Critical Urban Geographies at the Nordic Geographers Annual Meeting 2013


Reykjavik (11-14th June 2013)

This year is the first time that I will attend the Nordic Geographers’ Annual Meeting taking place in Reykjavik from 11th-14th June 2013. I am really excited to be participating in two different sessions as well as chairing the ACME Inaugural Lecture there. Both my session contributions stem from current and new research interests around urban life, citizenship and critical visual methodologies. This will also be the first time that I will screen my documentary film on Byculla, Mumbai.

Session 1: Participatory photography and film-making: Critical research tools of urban citizenship in London and Mumbai. (12th June 17.00-18.30)

australia from sydney north to brizzy 065Photo by Polish participant on home, migration and belonging © All rights reserved

RMC_8618 Byculla in Mumbai. Photo: Rohit Madan. © All rights reserved

This paper explores the notion of urban citizenship and belonging through an explicit focus on the potential of visual methodologies as critical research tools in this process. It examines the relevance of two methods – first participatory photography in narrating East European migrants’ embodied and material everyday lives in London, and second film-making to represent the spaces of otherness and exclusion among minority Muslim communities living in the inner-city neighbourhood of Byculla in Mumbai. Participatory photography as a tool of data collection destabilises traditional urban pictorial/documentary approaches and relocates the participant as the everyday observer-subject in the city. It highlights embodied connections between urban and transnational mobilities; and present participants’ constructions of affective spaces in the global city where they begin to negotiate home and belonging. Film-making on the other hand, works during the dissemination phase of research as an advocacy tool for minority groups making claims of the state for rights, justice and urban citizenship. By including dialogue with stakeholders and wider publics through film-screening workshops and social media, film-making acts as an iterative tool for capacity building and the development of ‘critical consciousness’ among marginalised social groups in the city, which will then enable them to engage in deeper participation and campaign for change. The paper concludes that while critical visual methodologies are a crucial means to investigate notions of difference and belonging in the city, they are also most effective when used appropriate to the context, goals and stage of the research itself.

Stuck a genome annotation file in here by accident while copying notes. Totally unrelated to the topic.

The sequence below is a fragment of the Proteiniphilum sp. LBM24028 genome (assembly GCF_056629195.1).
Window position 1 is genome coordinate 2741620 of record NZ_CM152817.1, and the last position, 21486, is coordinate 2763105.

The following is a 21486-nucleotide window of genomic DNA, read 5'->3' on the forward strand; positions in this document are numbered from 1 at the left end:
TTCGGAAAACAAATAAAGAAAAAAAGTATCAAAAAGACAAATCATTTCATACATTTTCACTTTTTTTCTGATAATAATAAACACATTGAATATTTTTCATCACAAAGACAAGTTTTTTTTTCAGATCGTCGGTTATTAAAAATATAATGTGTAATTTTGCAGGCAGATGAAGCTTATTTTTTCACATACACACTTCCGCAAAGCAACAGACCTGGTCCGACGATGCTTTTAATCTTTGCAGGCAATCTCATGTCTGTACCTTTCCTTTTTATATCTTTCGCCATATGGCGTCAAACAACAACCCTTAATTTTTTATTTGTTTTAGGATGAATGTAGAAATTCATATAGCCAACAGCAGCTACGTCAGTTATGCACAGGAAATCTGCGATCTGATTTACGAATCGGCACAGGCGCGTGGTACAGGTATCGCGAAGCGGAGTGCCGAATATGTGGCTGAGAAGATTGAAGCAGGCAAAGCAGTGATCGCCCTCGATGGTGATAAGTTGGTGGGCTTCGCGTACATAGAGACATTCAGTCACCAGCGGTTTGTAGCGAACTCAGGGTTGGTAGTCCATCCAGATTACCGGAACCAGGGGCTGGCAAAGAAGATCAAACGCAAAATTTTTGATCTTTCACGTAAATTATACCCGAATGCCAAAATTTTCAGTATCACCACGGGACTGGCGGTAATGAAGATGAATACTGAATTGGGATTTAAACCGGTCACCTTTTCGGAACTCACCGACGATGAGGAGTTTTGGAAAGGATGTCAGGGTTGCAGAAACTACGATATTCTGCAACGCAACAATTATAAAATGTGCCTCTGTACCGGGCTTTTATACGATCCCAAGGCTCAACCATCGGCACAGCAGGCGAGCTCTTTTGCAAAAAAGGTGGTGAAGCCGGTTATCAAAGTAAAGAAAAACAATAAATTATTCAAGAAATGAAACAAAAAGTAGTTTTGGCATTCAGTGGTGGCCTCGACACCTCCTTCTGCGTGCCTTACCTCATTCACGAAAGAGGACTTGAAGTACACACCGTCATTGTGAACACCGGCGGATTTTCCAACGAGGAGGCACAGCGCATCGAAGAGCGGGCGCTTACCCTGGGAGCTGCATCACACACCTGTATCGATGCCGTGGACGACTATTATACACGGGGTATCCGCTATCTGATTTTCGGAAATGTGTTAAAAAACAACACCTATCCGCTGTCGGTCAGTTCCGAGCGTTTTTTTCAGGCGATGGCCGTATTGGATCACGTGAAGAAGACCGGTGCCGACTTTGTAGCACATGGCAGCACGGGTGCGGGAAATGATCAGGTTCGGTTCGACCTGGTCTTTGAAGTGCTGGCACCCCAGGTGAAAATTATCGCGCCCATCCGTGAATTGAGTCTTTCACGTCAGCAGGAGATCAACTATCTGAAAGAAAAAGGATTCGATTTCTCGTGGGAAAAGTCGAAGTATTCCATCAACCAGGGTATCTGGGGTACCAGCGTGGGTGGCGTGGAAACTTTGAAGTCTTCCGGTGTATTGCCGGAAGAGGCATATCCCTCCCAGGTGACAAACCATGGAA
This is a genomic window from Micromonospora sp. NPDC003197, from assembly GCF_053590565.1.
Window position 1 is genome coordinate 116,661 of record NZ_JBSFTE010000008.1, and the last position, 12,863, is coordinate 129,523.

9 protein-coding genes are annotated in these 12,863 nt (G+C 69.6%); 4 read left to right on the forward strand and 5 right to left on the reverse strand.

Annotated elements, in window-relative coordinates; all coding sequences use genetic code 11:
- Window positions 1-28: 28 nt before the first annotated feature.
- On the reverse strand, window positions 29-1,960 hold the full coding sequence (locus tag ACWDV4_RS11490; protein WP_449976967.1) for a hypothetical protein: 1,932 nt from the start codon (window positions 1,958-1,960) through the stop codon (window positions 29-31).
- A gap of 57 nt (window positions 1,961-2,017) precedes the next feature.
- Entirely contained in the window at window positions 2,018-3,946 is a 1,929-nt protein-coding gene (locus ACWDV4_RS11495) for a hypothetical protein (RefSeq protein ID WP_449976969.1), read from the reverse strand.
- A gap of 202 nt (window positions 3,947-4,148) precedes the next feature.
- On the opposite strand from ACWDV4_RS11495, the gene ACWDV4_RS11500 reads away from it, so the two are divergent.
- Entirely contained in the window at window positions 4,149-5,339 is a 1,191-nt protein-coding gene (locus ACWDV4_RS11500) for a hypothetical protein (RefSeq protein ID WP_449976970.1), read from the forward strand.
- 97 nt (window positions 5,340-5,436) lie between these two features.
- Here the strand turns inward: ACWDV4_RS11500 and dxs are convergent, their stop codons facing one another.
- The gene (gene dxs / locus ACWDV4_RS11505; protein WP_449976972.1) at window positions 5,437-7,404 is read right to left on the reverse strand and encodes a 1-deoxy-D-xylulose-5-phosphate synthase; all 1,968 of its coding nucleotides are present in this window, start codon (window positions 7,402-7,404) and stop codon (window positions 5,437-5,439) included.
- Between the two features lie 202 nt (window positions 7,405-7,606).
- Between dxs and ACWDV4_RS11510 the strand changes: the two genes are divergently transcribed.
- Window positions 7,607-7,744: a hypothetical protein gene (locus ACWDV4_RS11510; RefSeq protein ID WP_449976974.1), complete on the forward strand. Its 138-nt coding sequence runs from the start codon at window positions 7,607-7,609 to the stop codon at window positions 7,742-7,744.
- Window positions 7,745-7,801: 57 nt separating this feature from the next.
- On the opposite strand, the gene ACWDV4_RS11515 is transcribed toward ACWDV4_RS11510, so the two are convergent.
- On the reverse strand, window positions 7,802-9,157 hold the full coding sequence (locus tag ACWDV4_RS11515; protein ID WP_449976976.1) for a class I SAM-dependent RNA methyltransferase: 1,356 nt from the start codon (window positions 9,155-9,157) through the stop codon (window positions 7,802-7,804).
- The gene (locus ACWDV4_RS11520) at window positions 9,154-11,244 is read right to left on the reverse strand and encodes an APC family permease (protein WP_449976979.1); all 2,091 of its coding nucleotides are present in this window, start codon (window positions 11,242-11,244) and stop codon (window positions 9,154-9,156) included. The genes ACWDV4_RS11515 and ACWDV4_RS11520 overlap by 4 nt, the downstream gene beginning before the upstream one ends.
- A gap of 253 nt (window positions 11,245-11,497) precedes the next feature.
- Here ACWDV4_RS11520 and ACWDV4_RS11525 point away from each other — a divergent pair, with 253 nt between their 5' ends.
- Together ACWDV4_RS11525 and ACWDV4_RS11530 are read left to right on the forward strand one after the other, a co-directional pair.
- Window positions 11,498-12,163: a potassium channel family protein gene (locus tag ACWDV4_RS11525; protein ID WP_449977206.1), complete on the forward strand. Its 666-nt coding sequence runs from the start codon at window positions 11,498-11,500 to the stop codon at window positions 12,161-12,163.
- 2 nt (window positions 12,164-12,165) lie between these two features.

As part of this presentation I will also be showing a trailer for a short documentary I am making on this neighbourhood in Mumbai.

Session 2: Violence of/in the Home: Gendered bodies and law in a Delhi slum. (13th June 10.30-12.00)

DSCF3504 © Photo: Author. All rights reserved

This paper explores the violence of law in the squatter home deemed as ‘illegal’ and waiting for demolition by the state. This is set in the context of a series of court rulings in India since 2000, which criminalised squatters and labelled them as ‘pickpockets’ of urban land, as ‘illegal citizens’ and hence subject to demolition of their homes. Based on over 80 interviews with men and women in a Delhi squatter settlement, this paper examines how anxieties over the material annihilation of this home produces encounters with a violence of law through the corporeality and performance of gendered and sexed bodies within the home. This paper explores how a state based violence of law is related to the violence in the squatter home, how sexual and intimate relationships within the family are shaped by the founding and maintaining violence of law and how encounters with law in the public realm transform notions of intimacy and justice within the squatter home. This paper concludes that as the rule of law marginalises and criminalises squatters within the urban public realm, the use of law is rejected within the home to assert the moral authority of the family over ‘unruly’ bodies and their transgressions across the boundaries of home. Violence over gendered bodies then is normalised as a mundane aspect of everyday family life, while affective forms of justice form the only ways to subvert forms of power and demand equity in gender relationships within the home.

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